It also requires knowledge of slang terms used by the type of contestant that the programme attracts.

The reality show "Love Island" involves throwing a crowd of young, beautiful but often not very bright or well-educated people together in an exotic holiday location and waiting for the inevitable couplings (both social and sexual) to take place.

A "melt" is a person who has been rendered soppy and foolish by his/her infatuation with another.

If a snowman were to be a contestant, he would certainly melt due to the hot temperatures of the location and would also probably become infatuated with one of the other contestants, thus attracting the disdain of his fellows.

I'm sure you get it now. Laughing out loud

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Michael Hughes

  • Wednesday 11th December 2019, 11:48am
  • England
  • 123 posts

The guy who won it has deleted all his tweets. Quite a few of his jokes were very similar to ones that had been posted previously. Unbelievable.

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Michael Monkhouse

  • Wednesday 11th December 2019, 12:22pm [Edited]
  • Eternal City, Italy
  • 5,380 posts
Quote: Michael Hughes @ 11th December 2019, 11:48 AM

Unbelievable.

No it isn't.

Quote: Rood Eye @ 10th December 2019, 11:14 AM

2. Why is Parliament like ancient Bethlehem? It takes a miracle to find three wise men there.

Never heard anything like that before. At Christmas.

Quote: Rood Eye @ 10th December 2019, 11:14 AM

3. Christmas dinner is a lot like Brexit. Half the family were told they needed to make room for Turkey, so opted to leave Brussels.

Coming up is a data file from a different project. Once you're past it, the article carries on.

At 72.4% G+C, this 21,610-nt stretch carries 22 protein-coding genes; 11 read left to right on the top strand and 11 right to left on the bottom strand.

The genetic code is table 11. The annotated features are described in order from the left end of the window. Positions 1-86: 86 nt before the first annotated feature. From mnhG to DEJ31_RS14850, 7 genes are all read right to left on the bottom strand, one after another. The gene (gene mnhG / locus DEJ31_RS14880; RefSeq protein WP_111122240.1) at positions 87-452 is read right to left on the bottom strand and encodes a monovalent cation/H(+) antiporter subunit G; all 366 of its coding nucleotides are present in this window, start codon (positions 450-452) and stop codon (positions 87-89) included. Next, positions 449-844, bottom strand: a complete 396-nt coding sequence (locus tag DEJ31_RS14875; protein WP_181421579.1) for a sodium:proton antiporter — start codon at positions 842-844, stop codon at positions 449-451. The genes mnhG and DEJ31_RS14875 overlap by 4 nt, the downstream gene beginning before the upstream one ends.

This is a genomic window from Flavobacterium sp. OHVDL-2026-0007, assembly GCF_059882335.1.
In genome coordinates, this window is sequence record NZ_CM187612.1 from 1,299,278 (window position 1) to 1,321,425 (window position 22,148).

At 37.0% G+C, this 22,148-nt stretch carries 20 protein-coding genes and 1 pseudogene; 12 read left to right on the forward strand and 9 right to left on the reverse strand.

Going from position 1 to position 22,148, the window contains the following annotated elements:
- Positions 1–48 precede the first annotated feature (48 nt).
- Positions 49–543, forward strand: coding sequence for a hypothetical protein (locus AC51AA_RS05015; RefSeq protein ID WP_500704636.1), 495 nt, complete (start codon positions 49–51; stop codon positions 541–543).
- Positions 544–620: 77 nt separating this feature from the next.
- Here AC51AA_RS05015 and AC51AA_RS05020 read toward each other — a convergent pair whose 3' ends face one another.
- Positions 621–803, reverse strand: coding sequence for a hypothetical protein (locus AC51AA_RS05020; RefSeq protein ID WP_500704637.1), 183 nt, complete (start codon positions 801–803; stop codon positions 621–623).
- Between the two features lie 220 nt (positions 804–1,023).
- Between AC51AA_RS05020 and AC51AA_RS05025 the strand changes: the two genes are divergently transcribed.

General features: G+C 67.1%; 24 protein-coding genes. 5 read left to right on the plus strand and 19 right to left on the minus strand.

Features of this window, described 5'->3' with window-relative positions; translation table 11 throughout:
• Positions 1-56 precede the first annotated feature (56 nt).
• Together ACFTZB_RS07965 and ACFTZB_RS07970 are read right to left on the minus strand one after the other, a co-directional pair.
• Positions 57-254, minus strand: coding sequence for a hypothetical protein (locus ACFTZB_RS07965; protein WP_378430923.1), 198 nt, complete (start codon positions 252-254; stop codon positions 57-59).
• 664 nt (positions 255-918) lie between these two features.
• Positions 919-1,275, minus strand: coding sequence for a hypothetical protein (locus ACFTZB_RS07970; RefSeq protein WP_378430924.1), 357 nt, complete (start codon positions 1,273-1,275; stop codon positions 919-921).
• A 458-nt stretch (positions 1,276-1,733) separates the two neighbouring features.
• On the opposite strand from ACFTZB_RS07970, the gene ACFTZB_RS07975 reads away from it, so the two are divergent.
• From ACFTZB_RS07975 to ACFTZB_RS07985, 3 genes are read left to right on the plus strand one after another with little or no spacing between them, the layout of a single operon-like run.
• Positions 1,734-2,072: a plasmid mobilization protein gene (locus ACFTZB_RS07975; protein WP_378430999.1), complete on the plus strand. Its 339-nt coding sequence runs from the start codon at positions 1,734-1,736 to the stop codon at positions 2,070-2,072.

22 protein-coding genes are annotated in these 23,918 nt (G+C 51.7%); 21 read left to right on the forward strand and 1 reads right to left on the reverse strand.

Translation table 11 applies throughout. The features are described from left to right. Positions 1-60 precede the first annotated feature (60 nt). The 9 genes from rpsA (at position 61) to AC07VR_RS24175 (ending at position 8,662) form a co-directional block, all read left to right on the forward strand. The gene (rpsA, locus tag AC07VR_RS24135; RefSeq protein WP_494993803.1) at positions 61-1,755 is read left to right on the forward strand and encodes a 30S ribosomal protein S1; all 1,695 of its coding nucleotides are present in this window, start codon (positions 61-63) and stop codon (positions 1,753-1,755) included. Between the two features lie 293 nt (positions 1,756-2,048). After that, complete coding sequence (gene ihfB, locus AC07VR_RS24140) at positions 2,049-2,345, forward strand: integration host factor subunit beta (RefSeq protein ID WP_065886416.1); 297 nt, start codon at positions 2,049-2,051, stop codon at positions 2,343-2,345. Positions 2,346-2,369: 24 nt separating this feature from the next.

They had the Brussels pun a coupla years back too.
PS At Christmas.

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Billy Bunter

  • Wednesday 11th December 2019, 1:26pm
  • The Sussex Coast, England
  • 1,378 posts

I see. So, basically, you take a word and use it in a way in which it's not meant to be used and makes no sense at all to the majority of the English speaking world, and use it as the punchline. I could do that!

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Rood Eye

  • Wednesday 11th December 2019, 2:17pm
  • England
  • 4,103 posts
Quote: Billy Bunter @ 11th December 2019, 1:26 PM

I see. So, basically, you take a word and use it in a way in which it's not meant to be used and makes no sense at all to the majority of the English speaking world, and use it as the punchline. I could do that!

By George, I think he's got it!

See you in the 2020 winners' list, Billy! Laughing out loud

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BTF

  • Wednesday 11th December 2019, 3:37pm
  • United Kingdom
  • 558 posts
Quote: Billy Bunter @ 11th December 2019, 10:46 AM

Don't get it. Should I?

Yes, probably to your credit that you didn't watch it!

Out of all the thousands they had.......

I did like Dantrobus's and a few others in the list though, to be fair. Think they should have been higher up the numbers.

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Rood Eye

  • Wednesday 11th December 2019, 4:05pm [Edited]
  • England
  • 4,103 posts
Quote: Rood Eye @ 10th December 2019, 11:14 AM

3. Christmas dinner is a lot like Brexit. Half the family were told they needed to make room for Turkey, so opted to leave Brussels.

This joke makes absolutely no sense to me.

I've never heard of a Christmas dinner at which half the family were told they needed to make room for turkey.